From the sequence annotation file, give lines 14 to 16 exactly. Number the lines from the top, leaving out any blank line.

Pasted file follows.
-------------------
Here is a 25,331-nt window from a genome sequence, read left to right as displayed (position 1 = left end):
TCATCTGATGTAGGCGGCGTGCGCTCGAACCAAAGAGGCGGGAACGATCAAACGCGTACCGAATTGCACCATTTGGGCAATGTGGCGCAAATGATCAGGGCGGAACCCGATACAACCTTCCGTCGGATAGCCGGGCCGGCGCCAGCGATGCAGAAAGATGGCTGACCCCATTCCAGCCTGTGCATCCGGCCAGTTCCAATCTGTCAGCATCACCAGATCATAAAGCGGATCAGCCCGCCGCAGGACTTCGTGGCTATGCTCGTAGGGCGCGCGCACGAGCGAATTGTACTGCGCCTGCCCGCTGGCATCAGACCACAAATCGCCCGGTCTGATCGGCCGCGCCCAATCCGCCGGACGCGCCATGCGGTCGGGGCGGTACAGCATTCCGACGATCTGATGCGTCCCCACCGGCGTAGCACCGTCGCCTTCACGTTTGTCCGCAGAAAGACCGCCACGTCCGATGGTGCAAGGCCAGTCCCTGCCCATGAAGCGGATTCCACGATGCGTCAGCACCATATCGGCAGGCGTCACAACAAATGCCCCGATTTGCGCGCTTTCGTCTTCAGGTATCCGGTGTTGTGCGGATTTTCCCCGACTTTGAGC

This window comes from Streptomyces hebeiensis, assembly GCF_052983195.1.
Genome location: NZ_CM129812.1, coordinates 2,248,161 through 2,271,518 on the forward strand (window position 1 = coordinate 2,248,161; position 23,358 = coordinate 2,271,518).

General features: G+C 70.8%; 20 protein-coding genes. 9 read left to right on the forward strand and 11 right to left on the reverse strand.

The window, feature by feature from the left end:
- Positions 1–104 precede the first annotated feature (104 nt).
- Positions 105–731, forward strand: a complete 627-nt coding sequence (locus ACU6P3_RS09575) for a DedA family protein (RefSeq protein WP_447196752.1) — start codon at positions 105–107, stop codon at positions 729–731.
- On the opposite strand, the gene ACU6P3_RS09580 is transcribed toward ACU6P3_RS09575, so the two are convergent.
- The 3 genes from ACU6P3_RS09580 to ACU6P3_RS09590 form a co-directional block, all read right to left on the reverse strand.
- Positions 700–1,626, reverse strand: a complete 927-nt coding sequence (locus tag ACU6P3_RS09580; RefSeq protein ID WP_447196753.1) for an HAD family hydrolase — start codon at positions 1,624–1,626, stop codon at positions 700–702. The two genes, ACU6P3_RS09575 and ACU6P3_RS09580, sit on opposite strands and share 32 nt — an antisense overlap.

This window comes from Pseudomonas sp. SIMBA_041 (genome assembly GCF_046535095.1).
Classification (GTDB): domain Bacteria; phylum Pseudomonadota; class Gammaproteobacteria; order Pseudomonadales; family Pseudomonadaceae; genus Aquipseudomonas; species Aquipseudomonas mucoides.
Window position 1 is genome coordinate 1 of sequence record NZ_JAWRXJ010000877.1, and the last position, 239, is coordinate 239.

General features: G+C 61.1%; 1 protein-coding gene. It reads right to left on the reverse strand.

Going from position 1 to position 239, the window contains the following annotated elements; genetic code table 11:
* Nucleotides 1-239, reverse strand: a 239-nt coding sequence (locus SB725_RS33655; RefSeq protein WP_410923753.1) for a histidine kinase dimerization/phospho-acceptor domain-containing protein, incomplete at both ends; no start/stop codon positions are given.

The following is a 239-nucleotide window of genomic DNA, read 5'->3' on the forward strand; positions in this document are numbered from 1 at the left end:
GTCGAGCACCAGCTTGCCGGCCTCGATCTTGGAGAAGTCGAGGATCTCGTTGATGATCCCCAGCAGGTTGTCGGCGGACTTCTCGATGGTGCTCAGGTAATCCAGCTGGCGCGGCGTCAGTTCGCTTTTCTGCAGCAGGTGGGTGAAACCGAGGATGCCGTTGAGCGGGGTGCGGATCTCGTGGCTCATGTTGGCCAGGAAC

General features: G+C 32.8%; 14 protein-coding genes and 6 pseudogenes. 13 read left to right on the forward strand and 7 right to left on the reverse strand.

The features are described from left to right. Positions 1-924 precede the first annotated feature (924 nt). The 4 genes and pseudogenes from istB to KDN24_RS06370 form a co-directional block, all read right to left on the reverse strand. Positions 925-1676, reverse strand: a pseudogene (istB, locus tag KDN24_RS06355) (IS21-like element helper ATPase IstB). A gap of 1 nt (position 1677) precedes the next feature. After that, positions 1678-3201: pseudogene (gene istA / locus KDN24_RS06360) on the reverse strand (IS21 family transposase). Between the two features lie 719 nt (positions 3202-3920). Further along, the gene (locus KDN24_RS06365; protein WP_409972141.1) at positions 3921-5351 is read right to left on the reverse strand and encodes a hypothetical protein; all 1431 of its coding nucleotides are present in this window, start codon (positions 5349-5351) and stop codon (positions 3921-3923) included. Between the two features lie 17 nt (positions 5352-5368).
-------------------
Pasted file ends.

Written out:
Window position 1 is genome coordinate 1 of sequence record NZ_JAWRXJ010000877.1, and the last position, 239, is coordinate 239.

General features: G+C 61.1%; 1 protein-coding gene. It reads right to left on the reverse strand.

Going from position 1 to position 239, the window contains the following annotated elements; genetic code table 11: